What Jarraa Said
You’re going to want a spare. My philosophy is your ‘spare’ should really just be another gear. Low gear (less surface area) for going into the wind. High gear (more suface area) for going with the wind.
Lumpy is a mighty nice paddle.
What JMarch said about Lumpys is true. Bill pays attention to detail like no other I’ve seen, and the feel in your hand and in the water is second to none that I’ve used. Superior comes close, but it is too stiff in carbon for my taste, there’s a place for it but I haven’t been there yet. The Western Red Cedar he makes them of is soft, and it eventually will gain “character” but it has proven strong enough for surfing 4-6’ breaks, paddling in zipper clapotis, and struggling against 6 knot currents where I’ve had to tediously make my way along micro-eddies near shore. I would not use one to pry my truck from the mud, but I would use one to paddle anywhere, it is a very refined example of this type of American Greenland-style paddle. There’s nothing wrong with my Beale, it just doesn’t feel as good in my hands as the Lumpy. If you can wait, wait. Lumpys are a one-man show, and Bill like I said, pays attention to the details, and so far he seems to have the perseverance to do this for each and every customer. I hear there is a Sitka spruce option coming for Lumpys. That’s OK, I can always use another paddle in the quiver! : )
Switching over too
I recommend you get BrazilBrasil to lend you his Beale #197. I really liked while I had a chance to use it. Test some friends and find what you really like and then carve your own. This way you can figure out what you like and don’t like and truly customize it to yourself. They aren’t hard especially if you are good with wood or you do like I did and make friends with someone that is and get him to “help” you with your paddle. Hardest part I have had is finding good quartersawn wood.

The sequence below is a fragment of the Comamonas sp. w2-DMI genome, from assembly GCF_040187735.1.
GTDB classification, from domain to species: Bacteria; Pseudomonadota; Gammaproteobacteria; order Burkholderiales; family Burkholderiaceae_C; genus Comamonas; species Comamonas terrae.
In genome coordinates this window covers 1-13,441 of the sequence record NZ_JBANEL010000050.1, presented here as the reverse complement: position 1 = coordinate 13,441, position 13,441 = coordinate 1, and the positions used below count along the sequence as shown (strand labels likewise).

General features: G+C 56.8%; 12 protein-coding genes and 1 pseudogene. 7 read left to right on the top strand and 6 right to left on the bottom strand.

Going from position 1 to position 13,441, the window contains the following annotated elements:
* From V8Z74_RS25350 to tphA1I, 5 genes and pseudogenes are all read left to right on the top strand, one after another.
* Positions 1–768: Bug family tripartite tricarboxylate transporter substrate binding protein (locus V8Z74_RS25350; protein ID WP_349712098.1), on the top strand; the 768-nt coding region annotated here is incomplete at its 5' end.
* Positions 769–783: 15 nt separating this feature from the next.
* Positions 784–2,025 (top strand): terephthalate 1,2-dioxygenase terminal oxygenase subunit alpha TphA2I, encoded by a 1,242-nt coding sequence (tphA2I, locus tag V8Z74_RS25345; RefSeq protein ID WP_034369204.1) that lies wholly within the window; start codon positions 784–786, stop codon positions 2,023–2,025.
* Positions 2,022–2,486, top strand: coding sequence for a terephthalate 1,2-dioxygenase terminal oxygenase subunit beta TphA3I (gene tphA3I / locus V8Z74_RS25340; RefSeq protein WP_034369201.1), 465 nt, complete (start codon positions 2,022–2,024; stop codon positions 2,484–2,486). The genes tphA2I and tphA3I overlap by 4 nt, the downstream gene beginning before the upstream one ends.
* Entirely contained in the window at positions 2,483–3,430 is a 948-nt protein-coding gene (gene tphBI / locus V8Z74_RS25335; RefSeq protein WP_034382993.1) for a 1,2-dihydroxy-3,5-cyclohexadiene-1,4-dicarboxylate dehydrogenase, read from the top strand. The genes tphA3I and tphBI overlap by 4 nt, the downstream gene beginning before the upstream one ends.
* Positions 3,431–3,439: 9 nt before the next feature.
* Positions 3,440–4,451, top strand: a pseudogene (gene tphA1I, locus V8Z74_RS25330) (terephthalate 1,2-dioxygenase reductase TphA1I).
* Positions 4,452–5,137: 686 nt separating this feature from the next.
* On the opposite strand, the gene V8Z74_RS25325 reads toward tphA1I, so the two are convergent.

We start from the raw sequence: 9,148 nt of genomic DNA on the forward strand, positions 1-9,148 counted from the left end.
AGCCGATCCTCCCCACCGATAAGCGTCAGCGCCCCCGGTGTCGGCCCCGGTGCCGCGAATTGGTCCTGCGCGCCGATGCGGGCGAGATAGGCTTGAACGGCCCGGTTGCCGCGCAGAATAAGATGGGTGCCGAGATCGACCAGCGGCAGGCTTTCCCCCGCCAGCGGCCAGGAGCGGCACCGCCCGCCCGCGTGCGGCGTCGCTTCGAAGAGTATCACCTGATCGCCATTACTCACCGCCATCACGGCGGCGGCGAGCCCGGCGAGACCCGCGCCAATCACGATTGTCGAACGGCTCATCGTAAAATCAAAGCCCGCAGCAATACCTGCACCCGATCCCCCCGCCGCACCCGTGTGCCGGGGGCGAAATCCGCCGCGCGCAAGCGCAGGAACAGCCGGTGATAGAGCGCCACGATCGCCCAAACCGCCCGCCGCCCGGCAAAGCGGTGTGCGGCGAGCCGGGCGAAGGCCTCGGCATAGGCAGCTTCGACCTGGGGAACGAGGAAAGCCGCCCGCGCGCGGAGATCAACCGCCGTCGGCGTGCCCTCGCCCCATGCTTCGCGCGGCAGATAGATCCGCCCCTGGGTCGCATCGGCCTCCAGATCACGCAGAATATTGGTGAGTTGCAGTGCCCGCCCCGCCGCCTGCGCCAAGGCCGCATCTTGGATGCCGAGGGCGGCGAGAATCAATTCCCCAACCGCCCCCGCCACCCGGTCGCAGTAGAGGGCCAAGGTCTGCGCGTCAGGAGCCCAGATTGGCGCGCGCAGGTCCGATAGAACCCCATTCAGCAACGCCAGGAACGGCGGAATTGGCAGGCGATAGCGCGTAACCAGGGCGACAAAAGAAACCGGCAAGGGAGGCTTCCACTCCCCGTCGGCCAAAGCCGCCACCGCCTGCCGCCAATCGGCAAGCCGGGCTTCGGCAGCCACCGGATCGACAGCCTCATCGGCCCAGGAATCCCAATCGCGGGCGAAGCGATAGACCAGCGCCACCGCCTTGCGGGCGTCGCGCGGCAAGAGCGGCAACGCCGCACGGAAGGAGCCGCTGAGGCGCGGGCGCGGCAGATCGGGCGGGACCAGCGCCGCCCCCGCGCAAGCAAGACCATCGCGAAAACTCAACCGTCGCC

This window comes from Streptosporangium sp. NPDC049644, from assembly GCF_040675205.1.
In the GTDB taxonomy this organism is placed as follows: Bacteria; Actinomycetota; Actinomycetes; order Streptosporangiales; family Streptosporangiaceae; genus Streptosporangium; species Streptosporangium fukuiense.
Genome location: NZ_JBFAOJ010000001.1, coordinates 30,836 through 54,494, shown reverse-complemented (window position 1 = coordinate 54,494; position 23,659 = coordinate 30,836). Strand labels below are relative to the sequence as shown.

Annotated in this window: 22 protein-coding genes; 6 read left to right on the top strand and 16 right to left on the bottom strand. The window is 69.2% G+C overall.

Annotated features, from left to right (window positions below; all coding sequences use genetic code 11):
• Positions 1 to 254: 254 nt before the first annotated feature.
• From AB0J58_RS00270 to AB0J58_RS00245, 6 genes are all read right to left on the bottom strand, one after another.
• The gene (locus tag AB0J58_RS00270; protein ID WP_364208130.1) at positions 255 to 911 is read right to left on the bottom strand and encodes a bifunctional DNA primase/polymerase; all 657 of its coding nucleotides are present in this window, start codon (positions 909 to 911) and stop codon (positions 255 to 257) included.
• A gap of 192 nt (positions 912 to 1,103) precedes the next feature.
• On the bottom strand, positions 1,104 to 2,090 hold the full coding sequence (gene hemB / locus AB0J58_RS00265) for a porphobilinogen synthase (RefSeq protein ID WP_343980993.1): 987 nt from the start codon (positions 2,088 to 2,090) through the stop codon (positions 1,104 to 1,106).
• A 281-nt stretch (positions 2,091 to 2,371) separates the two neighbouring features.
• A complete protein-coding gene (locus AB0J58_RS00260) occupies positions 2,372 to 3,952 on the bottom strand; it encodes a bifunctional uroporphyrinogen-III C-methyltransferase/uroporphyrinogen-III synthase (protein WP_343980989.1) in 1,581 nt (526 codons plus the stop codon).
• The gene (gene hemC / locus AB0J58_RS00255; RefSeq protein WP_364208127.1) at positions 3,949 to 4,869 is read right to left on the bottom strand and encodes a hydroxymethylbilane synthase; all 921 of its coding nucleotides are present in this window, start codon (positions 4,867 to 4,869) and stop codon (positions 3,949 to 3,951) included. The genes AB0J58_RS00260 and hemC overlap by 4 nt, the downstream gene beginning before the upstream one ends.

Location, Location, Location
I am lucky enough to live near the maker of Lumpy Paddles and had the pleasure of paddling along side him a few times. On the first outing Bill loaned me a LP and instructed me on the proper use. After just a few moments It felt perfect and I understood better how it works then just enjoyed. He played a trick on me with about a half a mile to go and I have already forgiven him. He had me switch back to my Euro blade and I hated my own paddle. I wanted to chuck it in the lake and let a boat run over it.
On shore he took measurements and like any good carpenter, he measured twice. I know everyone can't get a custom fit down to hand size, I count myself lucky. I do know by the follow up calls he has made, he could size you perfect by phone.
It will be another late Christmas present to me.
I may be ahead of you mirage. Bill
e-mailed me and said that my Lumpy is drying now.
Unfortunately, it is pretty frozen up here so you may get to use yours before me.